Another problem was that technical personnel who were developing the software for the new product were constantly being pulled off the project to work on pre-sales support for the sales force. Training and providing support for the sales force was important for a customer-oriented firm like Evergreen, especially when the sales force was unprepared to communicate with highly-technical IS department customers. However, the increasing interruptions created additional delays in developing marketable products.
Recruiting software developers was also challenging because of the highly technical skills needed and the reaction of qualified personnel to working for a manufacturing company. Professional software developers typically resist working for manufacturing firms because of the lack of prestige compared to high-tech firms.
Petr knew these problems were not insurmountable, but that they must point to a fundamental problem he needed to solve. He needed to know what the fundamental problem was and what he should have done differently to avoid the problems he was currently facing. He also needed to know what he could do to rectify the situation now.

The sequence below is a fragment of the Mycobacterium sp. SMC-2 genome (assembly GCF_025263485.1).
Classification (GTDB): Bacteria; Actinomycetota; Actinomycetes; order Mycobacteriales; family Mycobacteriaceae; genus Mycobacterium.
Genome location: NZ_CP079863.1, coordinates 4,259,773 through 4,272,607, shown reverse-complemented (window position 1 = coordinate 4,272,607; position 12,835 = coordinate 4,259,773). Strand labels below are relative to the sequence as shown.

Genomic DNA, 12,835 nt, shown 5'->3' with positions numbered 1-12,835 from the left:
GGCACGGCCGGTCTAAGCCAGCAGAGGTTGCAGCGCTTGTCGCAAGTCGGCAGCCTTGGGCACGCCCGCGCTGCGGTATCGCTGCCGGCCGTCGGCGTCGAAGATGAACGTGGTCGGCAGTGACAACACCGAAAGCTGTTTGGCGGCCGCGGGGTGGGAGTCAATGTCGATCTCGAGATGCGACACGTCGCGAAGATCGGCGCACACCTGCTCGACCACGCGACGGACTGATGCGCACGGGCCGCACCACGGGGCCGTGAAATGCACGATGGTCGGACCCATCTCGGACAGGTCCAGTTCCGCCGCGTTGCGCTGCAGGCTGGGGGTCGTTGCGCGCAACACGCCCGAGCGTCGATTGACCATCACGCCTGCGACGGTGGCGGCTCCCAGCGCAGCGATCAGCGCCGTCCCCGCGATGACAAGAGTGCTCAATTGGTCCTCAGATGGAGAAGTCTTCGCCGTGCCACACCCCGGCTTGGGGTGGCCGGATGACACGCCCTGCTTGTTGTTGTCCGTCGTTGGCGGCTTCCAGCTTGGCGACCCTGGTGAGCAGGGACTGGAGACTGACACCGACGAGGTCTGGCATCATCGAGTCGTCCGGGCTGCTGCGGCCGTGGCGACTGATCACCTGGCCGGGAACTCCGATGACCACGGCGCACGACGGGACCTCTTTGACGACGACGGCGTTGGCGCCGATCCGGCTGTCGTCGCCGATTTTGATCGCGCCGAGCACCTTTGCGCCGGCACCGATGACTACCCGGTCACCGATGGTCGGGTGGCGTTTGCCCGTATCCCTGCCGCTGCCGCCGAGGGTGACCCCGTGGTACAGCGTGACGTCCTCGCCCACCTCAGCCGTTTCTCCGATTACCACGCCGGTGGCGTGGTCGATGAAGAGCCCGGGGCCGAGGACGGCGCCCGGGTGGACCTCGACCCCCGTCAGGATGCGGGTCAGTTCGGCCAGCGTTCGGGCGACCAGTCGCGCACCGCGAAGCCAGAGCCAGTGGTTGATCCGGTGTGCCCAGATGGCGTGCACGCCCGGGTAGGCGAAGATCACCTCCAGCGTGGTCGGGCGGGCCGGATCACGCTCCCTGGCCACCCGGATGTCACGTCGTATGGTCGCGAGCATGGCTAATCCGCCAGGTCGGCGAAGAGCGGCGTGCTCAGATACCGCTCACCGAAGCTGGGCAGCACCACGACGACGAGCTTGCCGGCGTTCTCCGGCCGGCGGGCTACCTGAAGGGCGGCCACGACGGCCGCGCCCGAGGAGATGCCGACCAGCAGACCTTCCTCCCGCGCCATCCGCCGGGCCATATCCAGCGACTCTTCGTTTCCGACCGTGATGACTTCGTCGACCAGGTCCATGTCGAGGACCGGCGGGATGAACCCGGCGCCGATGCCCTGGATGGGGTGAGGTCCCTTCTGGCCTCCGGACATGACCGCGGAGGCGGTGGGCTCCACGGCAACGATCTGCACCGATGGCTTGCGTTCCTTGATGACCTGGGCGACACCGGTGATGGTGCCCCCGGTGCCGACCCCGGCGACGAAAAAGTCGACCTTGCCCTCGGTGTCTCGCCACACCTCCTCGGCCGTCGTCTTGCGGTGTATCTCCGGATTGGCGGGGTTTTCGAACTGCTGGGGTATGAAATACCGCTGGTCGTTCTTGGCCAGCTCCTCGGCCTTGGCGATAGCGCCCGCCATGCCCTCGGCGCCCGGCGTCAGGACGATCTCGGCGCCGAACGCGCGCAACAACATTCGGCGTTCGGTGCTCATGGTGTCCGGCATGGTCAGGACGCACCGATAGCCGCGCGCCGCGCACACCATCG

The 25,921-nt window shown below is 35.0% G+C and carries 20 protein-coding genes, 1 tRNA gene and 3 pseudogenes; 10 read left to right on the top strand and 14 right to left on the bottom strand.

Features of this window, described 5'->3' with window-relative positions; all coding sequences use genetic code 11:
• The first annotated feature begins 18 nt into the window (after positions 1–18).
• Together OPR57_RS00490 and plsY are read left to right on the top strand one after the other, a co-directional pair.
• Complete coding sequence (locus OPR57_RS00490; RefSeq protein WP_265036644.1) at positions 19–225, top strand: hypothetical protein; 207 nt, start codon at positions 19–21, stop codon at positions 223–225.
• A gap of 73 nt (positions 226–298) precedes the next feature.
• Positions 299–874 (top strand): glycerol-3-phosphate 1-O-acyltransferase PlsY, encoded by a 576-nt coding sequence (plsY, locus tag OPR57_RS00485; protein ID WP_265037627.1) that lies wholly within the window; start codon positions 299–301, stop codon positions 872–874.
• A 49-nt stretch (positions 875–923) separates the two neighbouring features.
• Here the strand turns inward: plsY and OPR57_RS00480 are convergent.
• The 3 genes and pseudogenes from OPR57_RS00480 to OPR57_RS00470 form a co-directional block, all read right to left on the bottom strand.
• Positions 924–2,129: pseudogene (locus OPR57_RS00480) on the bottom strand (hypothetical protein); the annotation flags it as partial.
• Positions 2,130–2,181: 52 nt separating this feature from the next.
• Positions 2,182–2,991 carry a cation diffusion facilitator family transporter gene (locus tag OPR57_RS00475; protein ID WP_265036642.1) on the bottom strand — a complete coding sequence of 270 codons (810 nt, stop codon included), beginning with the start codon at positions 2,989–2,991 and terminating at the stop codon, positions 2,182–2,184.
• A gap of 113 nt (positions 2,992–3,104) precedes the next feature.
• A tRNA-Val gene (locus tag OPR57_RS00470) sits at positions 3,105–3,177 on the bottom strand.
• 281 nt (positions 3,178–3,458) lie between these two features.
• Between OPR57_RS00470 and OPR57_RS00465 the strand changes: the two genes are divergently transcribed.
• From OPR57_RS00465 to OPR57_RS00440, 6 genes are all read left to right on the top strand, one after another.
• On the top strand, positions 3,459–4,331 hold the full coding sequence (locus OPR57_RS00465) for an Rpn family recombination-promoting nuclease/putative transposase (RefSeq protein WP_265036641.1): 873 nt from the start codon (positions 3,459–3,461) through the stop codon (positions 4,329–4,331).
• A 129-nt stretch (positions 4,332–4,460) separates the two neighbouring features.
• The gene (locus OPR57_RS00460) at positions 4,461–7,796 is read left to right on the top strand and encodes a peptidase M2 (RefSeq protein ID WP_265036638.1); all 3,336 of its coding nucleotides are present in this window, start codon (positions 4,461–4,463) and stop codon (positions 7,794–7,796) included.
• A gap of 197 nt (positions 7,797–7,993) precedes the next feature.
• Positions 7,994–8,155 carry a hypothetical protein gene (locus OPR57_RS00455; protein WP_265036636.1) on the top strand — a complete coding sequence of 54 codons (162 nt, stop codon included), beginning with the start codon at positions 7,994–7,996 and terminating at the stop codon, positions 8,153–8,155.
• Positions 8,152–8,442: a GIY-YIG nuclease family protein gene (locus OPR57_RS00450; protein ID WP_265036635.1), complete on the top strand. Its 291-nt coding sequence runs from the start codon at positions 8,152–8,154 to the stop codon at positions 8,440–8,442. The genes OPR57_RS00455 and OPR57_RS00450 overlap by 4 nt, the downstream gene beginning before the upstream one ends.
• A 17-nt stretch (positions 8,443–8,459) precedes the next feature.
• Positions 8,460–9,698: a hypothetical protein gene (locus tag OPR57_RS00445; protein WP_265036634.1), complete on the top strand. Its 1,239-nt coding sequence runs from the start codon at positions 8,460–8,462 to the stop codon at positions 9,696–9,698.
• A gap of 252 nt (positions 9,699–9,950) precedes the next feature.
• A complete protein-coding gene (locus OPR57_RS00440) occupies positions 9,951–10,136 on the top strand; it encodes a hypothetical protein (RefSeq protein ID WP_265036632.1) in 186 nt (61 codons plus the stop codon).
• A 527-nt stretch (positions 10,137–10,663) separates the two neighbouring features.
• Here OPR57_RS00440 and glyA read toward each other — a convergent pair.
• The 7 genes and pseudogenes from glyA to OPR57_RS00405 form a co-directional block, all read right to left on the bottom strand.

About the Author(s)
Ann Feyerherm, PhD, is Director of the Masters of Science in Organization Development (MSOD) program and chair of the organization theory and Mmnagement discipline. Previously, Dr. Feyerherm spent 11 years as a manager of organization development at Procter & Gamble. As a consultant she worked with top-level companies on projects ranging from team function to leadership development and managing change. Dr. Feyerherm's research focuses on government, business, environmental community collaboration and increasing human capacity through strength-based approaches. She is currently serving a five-year leadership position within the Organization Development and Change Division of the Academy of Management.